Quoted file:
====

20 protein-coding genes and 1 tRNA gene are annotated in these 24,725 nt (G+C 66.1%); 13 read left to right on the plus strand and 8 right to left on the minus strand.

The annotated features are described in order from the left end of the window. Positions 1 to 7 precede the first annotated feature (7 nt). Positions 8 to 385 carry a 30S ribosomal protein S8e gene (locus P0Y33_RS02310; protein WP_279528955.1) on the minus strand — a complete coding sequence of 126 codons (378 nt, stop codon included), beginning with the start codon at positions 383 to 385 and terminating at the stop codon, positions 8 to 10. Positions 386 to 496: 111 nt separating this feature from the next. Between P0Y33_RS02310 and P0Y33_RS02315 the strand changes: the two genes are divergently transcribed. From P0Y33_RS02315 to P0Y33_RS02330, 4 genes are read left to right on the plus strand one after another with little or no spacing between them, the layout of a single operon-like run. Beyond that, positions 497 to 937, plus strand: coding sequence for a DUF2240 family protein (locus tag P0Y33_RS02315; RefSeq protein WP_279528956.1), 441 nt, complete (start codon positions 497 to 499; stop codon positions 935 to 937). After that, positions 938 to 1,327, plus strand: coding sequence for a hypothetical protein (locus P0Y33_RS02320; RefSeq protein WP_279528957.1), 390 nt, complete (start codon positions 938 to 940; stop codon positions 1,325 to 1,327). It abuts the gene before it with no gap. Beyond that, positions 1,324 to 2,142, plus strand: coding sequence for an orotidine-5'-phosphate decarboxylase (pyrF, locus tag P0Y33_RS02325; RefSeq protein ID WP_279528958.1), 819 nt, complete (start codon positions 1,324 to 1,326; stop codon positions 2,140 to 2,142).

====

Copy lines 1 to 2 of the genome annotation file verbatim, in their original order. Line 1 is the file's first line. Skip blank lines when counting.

20 protein-coding genes and 1 tRNA gene are annotated in these 24,725 nt (G+C 66.1%); 13 read left to right on the plus strand and 8 right to left on the minus strand.

The annotated features are described in order from the left end of the window. Positions 1 to 7 precede the first annotated feature (7 nt). Positions 8 to 385 carry a 30S ribosomal protein S8e gene (locus P0Y33_RS02310; protein WP_279528955.1) on the minus strand — a complete coding sequence of 126 codons (378 nt, stop codon included), beginning with the start codon at positions 383 to 385 and terminating at the stop codon, positions 8 to 10. Positions 386 to 496: 111 nt separating this feature from the next. Between P0Y33_RS02310 and P0Y33_RS02315 the strand changes: the two genes are divergently transcribed. From P0Y33_RS02315 to P0Y33_RS02330, 4 genes are read left to right on the plus strand one after another with little or no spacing between them, the layout of a single operon-like run. Beyond that, positions 497 to 937, plus strand: coding sequence for a DUF2240 family protein (locus tag P0Y33_RS02315; RefSeq protein WP_279528956.1), 441 nt, complete (start codon positions 497 to 499; stop codon positions 935 to 937). After that, positions 938 to 1,327, plus strand: coding sequence for a hypothetical protein (locus P0Y33_RS02320; RefSeq protein WP_279528957.1), 390 nt, complete (start codon positions 938 to 940; stop codon positions 1,325 to 1,327). It abuts the gene before it with no gap. Beyond that, positions 1,324 to 2,142, plus strand: coding sequence for an orotidine-5'-phosphate decarboxylase (pyrF, locus tag P0Y33_RS02325; RefSeq protein ID WP_279528958.1), 819 nt, complete (start codon positions 1,324 to 1,326; stop codon positions 2,140 to 2,142).